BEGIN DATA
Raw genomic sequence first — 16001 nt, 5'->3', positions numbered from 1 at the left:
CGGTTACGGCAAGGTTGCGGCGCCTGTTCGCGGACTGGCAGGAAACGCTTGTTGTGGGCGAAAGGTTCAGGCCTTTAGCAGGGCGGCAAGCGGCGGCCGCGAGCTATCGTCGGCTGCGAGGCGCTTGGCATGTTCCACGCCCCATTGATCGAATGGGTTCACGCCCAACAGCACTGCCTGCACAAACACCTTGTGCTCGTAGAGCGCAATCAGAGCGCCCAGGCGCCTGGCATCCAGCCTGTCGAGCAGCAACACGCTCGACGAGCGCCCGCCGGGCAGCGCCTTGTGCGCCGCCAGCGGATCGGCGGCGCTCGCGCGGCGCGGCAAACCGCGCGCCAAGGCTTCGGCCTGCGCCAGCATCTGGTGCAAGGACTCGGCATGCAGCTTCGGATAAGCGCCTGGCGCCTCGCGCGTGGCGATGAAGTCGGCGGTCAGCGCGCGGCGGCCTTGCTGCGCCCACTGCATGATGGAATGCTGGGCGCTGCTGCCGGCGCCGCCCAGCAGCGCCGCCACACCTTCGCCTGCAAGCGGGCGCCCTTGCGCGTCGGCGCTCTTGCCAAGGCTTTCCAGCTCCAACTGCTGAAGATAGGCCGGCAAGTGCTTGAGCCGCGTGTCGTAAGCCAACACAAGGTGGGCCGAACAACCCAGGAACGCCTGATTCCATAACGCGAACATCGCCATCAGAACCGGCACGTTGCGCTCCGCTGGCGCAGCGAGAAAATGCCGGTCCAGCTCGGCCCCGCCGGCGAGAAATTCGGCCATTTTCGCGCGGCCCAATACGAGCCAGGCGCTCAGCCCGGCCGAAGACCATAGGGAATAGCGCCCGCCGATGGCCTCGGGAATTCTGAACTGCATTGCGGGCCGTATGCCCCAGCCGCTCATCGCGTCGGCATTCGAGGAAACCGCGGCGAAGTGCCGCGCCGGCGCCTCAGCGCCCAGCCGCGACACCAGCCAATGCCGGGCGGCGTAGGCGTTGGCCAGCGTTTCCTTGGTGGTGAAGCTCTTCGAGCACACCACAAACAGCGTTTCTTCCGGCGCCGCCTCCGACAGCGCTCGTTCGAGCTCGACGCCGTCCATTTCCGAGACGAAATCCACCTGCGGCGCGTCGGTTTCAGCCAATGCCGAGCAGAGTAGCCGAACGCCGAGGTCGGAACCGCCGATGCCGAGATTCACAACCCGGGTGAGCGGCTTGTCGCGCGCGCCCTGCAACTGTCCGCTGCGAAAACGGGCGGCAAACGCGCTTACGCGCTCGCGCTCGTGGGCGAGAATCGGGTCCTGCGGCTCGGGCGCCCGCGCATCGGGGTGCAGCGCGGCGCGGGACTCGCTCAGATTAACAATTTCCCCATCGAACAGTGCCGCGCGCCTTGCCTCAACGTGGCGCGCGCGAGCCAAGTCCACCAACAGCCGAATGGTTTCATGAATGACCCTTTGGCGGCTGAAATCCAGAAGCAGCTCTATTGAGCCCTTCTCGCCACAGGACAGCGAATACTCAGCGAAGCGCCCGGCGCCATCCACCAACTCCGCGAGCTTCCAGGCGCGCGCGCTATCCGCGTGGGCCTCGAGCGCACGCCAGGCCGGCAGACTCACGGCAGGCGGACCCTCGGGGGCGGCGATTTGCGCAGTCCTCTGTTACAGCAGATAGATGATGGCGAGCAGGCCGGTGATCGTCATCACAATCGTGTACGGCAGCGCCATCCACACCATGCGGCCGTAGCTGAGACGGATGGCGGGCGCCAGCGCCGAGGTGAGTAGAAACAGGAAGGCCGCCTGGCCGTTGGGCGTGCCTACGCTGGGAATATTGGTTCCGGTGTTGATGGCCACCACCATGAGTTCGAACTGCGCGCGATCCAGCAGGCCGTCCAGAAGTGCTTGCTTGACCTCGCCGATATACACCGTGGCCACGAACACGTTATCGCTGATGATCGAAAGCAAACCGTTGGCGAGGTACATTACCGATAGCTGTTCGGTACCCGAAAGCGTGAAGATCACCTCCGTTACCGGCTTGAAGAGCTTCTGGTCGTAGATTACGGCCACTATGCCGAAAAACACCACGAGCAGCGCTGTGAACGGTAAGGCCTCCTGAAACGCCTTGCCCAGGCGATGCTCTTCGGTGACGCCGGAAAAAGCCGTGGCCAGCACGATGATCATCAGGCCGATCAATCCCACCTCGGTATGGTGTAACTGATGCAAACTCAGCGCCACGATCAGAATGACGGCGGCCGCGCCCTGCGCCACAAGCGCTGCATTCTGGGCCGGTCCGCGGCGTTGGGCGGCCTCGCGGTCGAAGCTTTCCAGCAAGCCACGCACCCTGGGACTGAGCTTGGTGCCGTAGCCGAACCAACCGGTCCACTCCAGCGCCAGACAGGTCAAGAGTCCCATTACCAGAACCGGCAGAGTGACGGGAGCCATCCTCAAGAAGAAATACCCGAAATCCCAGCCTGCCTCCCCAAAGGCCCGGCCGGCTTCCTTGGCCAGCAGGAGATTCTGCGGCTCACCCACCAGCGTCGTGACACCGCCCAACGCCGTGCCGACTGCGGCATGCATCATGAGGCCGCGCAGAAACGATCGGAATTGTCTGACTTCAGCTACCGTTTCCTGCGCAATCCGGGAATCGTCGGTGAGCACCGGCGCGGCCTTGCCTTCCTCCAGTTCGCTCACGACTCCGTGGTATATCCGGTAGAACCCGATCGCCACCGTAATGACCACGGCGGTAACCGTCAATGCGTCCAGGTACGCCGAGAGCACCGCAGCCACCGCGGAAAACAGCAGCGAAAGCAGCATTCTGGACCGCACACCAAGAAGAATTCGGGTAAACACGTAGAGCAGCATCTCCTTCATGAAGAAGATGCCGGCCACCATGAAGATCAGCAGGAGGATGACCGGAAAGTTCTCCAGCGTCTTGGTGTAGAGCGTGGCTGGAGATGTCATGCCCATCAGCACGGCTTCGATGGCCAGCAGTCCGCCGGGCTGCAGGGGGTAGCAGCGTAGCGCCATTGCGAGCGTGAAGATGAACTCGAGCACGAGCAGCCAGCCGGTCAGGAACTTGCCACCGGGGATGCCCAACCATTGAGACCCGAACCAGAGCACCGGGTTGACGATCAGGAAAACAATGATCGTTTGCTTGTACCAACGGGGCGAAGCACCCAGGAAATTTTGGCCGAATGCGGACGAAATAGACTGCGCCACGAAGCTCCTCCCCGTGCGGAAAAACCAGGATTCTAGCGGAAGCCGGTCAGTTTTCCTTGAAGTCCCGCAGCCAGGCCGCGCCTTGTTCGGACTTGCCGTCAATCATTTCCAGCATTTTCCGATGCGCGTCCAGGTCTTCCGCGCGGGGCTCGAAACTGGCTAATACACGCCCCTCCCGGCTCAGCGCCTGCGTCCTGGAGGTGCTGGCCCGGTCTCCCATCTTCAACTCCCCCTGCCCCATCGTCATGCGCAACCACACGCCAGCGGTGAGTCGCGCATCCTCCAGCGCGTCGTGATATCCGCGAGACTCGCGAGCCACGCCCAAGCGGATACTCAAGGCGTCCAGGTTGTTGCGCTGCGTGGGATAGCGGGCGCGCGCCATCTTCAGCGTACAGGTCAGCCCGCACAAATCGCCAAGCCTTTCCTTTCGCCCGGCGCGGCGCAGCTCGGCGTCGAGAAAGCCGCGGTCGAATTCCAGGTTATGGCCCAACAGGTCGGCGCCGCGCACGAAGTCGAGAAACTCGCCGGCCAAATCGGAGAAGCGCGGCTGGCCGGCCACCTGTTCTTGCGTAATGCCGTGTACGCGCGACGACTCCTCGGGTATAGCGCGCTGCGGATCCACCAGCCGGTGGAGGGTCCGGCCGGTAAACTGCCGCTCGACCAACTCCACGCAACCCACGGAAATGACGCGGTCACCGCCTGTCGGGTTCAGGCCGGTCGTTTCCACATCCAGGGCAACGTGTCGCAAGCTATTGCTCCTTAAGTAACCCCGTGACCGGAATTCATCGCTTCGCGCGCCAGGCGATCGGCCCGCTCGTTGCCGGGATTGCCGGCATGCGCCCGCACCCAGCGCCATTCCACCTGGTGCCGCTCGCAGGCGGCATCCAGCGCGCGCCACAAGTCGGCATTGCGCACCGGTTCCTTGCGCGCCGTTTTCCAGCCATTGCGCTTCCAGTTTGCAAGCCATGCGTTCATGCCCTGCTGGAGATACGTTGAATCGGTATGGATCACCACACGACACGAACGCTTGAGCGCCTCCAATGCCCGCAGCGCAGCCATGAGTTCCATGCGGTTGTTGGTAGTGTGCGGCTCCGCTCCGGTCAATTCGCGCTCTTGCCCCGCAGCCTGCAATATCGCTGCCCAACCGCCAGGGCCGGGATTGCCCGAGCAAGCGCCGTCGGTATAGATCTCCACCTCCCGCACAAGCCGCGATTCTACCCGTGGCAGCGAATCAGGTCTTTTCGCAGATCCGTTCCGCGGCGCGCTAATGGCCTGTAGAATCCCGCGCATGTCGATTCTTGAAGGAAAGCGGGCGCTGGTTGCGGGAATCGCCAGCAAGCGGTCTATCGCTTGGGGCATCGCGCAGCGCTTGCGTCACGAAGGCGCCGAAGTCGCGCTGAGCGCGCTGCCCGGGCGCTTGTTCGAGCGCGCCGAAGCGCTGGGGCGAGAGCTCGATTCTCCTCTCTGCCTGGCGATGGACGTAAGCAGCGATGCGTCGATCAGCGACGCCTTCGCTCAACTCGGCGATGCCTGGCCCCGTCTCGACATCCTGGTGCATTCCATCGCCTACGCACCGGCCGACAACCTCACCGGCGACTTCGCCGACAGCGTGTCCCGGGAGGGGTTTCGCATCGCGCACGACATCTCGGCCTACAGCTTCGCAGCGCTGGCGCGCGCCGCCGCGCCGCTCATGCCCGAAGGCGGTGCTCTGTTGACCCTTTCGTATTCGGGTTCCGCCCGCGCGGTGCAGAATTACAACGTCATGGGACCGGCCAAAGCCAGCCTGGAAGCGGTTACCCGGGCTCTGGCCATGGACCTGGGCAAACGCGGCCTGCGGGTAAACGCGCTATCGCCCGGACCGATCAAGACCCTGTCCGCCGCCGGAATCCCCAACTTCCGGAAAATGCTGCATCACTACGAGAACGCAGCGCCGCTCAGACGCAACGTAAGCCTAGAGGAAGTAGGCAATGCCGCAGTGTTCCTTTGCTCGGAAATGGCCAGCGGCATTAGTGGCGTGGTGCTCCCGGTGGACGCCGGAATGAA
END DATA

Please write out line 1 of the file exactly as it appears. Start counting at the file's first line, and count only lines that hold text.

Raw genomic sequence first — 16001 nt, 5'->3', positions numbered from 1 at the left: